“No duty the executive had to perform was so trying as to put the right man in the right place.” -Thomas Jefferson
Private equity fund managers aren’t in the caretaking business. They are in the business of sparking change within companies that can be grown or turned around to produce big returns for their institutional investors. And that change can’t be just incremental. Fund managers strive to be in the business of transformation.
Sometimes, along with capital, transformation means bringing in solid, experienced leadership to help take a company to the next level.
When Does an Interim Executive Make Sense?
“We look for situations where we can actually bring some operational expertise to the table,” explains Paul Pickard of Stewart Capital Management. “We look for a business where we know before we buy that we could do X, Y and Z to improve the operations of the company and get a return for our investors.”
Diligence, however, only reveals so much, and it’s not until a fund gets inside a company that they can really see what they have to work with. Often the legacy leadership does not have the right skillset, or needs guidance from a veteran exec alongside them to align with the fund’s vision of where the company can go.
Private equity funds tap interim executives to assess the health of an organization, create a plan, and execute. But why go with an interim over the seemingly more straightforward permanent hire? Interims say it starts with DNA.
Executives move into a career of interim management through (1) the corporate route – successfully completing mergers, acquisitions, spin offs, or turning around divisions of companies, or (2) the entrepreneurial route, building a company from the ground up to sale or IPO.
Interims are not wired like permanent execs, who sometimes get tunnel vision narrowing their focus on keeping the ship moving steadily forward. Interims by contrast bring about change and transformation that is designed to have a measurable impact on an organization.
A solid interim can make improvements to a company’s financial systems, marketing, operations, technology, or facilitate access to new markets, but there are a few common use cases in the world of private equity:
Technology or Systems Overhaul
Stewart Capital Management’s portfolio company had a great VP of information technology to run the day-to-day, but when it came time to upgrade systems, they wanted specialized help.
“You really want a CIO who has been there and done that across several different ERP implementations generally on the platform you are planning to do it on,” Pickard says.
This especially comes into play during mergers and acquisitions, where the portfolio company may be inheriting other technologies, platforms, cultures, and ways of doing things that need to be seamlessly integrated.
Sub-Par Financial Reporting
“The CFO is by far the biggest ‘no-regret’ move,” says Forest Wester, of TRIVEST, a $415 million Florida-based fund that works with many founder, family owned companies.
Often, a founder may be a terrific salesperson, engineer or inventor who has done a great job getting a company to a certain stage, but has trouble growing it further, or preparing it for a bigger sale, in part because adequate financial controls are not in place. Usually the existing bookkeeper, VP Finance or controller has never worked beyond the founder or family-owned environment, so needs guidance to start using best-in-class financial reporting.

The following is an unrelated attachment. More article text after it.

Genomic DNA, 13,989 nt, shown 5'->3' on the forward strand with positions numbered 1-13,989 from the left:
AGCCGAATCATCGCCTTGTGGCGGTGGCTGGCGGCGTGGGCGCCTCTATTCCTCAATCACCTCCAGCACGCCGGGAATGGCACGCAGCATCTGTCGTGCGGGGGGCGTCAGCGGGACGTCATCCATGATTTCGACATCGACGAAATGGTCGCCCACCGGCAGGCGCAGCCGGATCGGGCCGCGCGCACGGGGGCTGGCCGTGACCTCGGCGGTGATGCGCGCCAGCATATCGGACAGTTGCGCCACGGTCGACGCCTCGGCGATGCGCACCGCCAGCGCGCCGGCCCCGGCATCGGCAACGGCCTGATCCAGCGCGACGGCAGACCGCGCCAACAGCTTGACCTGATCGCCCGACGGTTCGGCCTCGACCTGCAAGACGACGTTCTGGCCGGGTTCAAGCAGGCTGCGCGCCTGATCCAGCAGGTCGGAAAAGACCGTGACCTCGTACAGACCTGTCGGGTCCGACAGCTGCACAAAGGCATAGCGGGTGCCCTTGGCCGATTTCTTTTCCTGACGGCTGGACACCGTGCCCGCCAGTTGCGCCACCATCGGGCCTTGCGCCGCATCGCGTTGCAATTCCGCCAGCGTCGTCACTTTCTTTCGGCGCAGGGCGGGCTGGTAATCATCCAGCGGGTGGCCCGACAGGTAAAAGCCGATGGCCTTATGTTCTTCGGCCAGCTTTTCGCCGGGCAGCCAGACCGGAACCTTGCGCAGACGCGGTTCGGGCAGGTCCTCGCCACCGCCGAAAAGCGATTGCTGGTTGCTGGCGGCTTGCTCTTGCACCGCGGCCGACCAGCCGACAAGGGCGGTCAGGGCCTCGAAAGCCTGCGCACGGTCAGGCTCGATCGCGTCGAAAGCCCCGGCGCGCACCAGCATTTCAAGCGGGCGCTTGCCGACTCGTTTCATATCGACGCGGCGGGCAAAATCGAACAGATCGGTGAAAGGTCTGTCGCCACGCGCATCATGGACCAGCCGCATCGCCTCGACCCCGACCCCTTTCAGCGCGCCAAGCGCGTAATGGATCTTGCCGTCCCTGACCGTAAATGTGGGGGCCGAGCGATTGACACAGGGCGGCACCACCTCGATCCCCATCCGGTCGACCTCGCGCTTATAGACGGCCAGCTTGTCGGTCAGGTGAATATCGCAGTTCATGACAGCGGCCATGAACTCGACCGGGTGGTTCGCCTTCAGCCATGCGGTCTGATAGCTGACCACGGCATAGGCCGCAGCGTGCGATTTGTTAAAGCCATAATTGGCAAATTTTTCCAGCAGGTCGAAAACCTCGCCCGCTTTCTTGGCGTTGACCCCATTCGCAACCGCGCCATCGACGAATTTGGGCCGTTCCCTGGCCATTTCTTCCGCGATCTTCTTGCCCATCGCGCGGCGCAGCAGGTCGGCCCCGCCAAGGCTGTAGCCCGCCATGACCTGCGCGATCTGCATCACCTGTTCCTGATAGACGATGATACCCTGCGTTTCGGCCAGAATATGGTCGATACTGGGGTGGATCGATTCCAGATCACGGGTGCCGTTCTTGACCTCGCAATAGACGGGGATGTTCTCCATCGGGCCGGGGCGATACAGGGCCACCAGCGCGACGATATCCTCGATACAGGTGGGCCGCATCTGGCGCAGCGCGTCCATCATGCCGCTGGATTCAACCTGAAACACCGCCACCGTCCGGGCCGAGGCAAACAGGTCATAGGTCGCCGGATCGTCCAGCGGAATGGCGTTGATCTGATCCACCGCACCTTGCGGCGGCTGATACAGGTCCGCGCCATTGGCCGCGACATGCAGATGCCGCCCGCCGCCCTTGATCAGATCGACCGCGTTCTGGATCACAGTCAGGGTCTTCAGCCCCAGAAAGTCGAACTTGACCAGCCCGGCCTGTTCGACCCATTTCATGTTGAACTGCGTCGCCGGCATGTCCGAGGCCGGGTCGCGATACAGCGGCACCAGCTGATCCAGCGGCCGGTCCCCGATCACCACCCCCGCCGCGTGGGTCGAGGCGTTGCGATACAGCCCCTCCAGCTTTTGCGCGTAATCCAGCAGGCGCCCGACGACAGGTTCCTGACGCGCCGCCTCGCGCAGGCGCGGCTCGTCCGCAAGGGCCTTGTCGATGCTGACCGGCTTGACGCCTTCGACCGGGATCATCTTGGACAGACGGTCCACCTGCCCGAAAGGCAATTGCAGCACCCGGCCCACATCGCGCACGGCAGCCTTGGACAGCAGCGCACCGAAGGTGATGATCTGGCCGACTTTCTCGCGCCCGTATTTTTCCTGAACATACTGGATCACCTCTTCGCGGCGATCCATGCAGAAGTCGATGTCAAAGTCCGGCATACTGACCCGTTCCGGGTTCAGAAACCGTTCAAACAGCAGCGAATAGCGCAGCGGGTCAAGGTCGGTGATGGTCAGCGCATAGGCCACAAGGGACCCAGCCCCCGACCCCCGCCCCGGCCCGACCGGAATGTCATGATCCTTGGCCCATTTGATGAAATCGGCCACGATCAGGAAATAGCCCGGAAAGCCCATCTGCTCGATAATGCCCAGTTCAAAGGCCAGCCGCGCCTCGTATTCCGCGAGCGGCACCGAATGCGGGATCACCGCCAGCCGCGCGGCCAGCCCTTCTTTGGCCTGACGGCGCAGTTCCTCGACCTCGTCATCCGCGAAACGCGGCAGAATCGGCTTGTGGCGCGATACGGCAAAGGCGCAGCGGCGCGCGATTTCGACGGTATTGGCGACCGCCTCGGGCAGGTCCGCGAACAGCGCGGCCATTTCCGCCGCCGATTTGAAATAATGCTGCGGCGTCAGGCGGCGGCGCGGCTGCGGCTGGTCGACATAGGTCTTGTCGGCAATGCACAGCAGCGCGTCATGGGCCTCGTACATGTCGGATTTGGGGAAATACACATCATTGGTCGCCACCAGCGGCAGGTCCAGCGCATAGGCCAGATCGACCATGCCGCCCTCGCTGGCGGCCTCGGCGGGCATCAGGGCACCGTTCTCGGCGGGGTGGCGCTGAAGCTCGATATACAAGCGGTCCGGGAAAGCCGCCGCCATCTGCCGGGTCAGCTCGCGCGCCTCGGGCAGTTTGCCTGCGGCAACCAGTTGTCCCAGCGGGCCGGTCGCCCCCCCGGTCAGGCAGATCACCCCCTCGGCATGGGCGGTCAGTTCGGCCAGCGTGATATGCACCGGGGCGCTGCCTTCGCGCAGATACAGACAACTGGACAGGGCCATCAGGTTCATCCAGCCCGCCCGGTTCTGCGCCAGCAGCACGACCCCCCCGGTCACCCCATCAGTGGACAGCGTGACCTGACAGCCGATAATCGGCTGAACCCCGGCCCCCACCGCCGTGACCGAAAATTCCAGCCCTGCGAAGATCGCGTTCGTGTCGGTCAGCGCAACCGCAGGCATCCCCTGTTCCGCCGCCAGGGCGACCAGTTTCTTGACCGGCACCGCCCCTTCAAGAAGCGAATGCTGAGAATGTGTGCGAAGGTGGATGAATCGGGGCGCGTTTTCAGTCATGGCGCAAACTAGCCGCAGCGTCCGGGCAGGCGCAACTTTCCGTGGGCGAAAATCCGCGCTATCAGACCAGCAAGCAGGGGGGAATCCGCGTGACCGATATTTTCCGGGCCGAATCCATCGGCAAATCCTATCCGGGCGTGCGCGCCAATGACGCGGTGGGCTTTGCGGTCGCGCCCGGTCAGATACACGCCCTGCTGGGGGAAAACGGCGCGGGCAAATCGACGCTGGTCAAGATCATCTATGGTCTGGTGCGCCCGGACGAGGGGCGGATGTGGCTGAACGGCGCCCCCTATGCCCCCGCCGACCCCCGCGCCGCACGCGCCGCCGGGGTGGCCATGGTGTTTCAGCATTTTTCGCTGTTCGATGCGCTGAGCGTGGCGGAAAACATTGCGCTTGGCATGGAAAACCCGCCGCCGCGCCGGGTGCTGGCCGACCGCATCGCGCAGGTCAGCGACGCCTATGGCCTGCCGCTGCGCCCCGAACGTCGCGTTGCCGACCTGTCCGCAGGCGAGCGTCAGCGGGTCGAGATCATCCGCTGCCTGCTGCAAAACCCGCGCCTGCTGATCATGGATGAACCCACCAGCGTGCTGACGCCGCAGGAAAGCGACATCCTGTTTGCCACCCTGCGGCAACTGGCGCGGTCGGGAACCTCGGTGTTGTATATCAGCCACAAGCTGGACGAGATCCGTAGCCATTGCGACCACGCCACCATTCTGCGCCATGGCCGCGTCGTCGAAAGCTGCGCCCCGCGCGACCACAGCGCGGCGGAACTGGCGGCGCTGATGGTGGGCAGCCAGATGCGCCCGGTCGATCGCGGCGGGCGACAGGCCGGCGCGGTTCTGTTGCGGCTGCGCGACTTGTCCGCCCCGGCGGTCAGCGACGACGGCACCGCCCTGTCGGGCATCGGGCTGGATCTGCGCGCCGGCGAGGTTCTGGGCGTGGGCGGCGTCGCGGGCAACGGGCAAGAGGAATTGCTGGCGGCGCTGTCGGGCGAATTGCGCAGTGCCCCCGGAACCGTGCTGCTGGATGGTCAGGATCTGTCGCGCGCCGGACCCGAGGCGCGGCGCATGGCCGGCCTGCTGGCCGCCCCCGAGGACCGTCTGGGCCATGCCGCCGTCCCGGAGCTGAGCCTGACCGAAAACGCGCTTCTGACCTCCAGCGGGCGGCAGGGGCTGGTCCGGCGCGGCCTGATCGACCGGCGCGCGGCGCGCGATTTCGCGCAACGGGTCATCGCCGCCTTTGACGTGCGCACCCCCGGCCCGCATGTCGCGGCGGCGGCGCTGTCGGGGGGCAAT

“If you said, ‘Close the books faster, convert the financials to GAAP, and manage the debt structure’, their head might explode!” Wester says. “So we often bring in an interim CFO during the early stages of an investment.”
Sudden Executive Vacancies
Sometimes things happen that no one can foresee. A key executive could have a health crisis, a family emergency, or other matter that forces them to leave the job. A company may need to buy time to see if the executive will return. At other times, they need leadership while a search for a new executive takes place.
One thing that’s not an option: Leaving the seat unfilled for long.
“Because of Sarbanes-Oxley, public companies that lose a CFO or CEO feel a compelling need to fill the seat immediately,” explains Robert Jordan, CEO of the Association of Interim Executives. “Even private companies don’t have the luxury of letting the seat go vacant while they do a thorough search for a permanent replacement, which can take months.”
Rather than getting bogged down in the arduous 6 to 9-month permanent hiring process, Jordan says that “interim executives can jump in within days to lead a company, stabilize the situation, and ultimately help identify the next permanent leader.”
Outsourced Private Equity Operating Partner
While some PE funds have operating partners within the fund to find and assess potential investments or step into portfolio companies when needed, most funds are better served by outsourced resources including interim executives.
“The disadvantage many lower middle market and middle market funds have is that they simply don’t have enough internal funding to justify keeping a permanent bench of senior executives on high retainers,” Jordan says. “When leadership gaps arise or best practices need to be established across portfolio companies, funds are far better served by executive-as-a-service.”